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Caution with comfrey!

Herb snips


July 21, 2018

Photo provided


Comfrey, (Symphytum officinalis) is an ancient perennial herb. The Romans called it conferva meaning, "join together." This refers to its ability to heal bone fractures and skin wounds. There are many species but you should stick with the S. officinalis because some others are very poisonous. Even this species has its health cautions which we will discuss.

Comfrey prefers a moist, rich soil and is deeply invasive. It will tolerate sun, but I find partial sun best in our summer heat and it cuts down on the watering. I grow it in a deep container because I can control all of these factors. It grows to about 2-feet with large fuzzy leaves and clusters of purple bell shaped flowers. Its rhizomatous roots are black and may be 10 times more potent than the leaves. It can be propagated by seed, by dividing roots in the fall and from cuttings at any time. Handling the plant can cause dermatitis in some people, so I suggest you use gloves.

Organic farmers use comfrey for mulches, compost and fertilizers. It has nitrogen and is used in compost piles as the activator because it heats things up. According to Pinetree Garden Seeds, it has all the essential nutrients for plant growth.

In the winter during dormancy the roots are harvested and dried for decoctions, liquid extracts and ointments. The young leaves are picked before flowering and dried for infusions, liquid extracts and poultices. According to the Herb Society of America and other sources, these are the times when the beneficial component allantoin is prevalent in the plant. This is the component that promotes cell proliferation and is now synthesized by drug companies for healing creams. You can find these products online.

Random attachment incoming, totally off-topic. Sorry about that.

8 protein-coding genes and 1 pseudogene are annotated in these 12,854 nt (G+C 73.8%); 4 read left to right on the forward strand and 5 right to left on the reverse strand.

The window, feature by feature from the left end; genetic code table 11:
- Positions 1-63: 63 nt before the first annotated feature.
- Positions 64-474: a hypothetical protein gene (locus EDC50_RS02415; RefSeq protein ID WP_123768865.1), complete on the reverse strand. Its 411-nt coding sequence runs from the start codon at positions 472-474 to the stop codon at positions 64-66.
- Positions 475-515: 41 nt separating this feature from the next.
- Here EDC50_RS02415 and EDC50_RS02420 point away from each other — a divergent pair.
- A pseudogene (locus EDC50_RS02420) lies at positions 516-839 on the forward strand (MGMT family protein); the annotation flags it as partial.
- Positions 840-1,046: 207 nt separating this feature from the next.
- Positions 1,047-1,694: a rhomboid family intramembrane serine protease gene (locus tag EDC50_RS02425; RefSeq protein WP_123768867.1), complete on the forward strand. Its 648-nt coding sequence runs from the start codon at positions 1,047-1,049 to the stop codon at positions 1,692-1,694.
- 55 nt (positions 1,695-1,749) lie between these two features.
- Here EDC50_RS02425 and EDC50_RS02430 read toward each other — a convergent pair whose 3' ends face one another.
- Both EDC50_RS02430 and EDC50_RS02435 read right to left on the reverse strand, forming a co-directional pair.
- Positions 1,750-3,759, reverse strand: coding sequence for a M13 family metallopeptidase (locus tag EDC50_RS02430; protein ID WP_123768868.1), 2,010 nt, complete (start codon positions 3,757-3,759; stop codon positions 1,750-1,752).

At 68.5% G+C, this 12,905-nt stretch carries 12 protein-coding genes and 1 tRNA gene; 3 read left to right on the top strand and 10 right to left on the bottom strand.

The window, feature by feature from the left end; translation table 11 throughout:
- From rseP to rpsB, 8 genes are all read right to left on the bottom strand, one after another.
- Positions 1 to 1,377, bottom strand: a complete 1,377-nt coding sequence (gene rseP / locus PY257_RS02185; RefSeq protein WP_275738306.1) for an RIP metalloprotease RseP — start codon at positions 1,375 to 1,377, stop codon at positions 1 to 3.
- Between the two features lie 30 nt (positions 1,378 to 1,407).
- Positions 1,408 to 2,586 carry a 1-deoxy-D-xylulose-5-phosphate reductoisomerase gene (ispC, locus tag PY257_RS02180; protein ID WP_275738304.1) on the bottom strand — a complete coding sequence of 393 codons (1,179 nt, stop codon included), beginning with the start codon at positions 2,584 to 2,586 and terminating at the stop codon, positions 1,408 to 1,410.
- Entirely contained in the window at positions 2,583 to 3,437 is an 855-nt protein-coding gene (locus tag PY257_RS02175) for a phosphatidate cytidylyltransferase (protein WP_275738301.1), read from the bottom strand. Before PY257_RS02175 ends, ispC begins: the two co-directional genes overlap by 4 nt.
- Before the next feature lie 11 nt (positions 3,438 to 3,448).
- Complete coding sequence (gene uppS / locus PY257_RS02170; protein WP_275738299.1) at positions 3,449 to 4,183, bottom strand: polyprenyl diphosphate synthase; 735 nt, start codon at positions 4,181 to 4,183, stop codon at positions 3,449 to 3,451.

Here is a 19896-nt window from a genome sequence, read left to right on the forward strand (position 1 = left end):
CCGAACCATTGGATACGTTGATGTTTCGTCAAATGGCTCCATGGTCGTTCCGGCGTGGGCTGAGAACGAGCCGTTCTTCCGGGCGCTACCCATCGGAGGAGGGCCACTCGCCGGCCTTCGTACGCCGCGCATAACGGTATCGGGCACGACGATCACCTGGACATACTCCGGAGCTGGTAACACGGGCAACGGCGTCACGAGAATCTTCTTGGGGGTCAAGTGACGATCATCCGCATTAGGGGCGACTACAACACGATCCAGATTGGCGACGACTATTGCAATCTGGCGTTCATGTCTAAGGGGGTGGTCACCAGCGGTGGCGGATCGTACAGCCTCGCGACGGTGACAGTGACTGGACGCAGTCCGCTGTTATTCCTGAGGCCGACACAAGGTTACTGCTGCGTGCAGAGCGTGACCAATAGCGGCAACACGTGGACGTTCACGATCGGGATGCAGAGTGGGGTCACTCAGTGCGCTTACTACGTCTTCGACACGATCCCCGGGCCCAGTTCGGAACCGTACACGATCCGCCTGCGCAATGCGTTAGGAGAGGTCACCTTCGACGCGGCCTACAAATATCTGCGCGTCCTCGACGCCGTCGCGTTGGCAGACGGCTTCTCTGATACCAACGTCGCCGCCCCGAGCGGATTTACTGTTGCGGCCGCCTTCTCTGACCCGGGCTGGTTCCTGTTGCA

Now the cautionary tale! Since 400 BC comfrey had been acclaimed as a healing herb for many ailments including problems with bones, skin, external sores and even internal upsets. The common name "knitbone" says it all when it comes to healing fractures. It is most useful today in the rib area where bandaging does not work.

In 1978 two research studies caused the controversy over the safety of comfrey. One demonstrated that rats that were fed 8 percent comfrey leaves developed liver cancer in six months. The other study showed that certain alkaloids in comfrey cause liver problems in rats. Proponents for comfrey like the Henry Doubleday Research Association claim that the amount of cancer causing alkaloid in the plant is so small that in moderation it is unlikely to cause problems.

In 2001 the FDA started restricting the use of comfrey in dietary supplements taken internally. Creams are still available. Use a reputable supplier and read the labels carefully if you decide to use comfrey. It is absorbed through the skin, so more is NOT better.

I prefer to err on the side of CAUTION and would not take it internally or apply it to open wounds. The intensity of the damaging alkaloids varies with harvesting time and it is difficult to determine how concentrated the solution is you are using. The roots can be 10 times as strong as the leaves. This makes home preparation as well as purchasing a real challenge.

A big thanks to Jo Walker for suggesting this column topic and her friend on the Tehachapi Gardener's Facebook page for her interest is this herb of antiquity. I hope this column is helpful to you all. No cautions when it comes to herb questions or suggestions! Please keep them coming to: or


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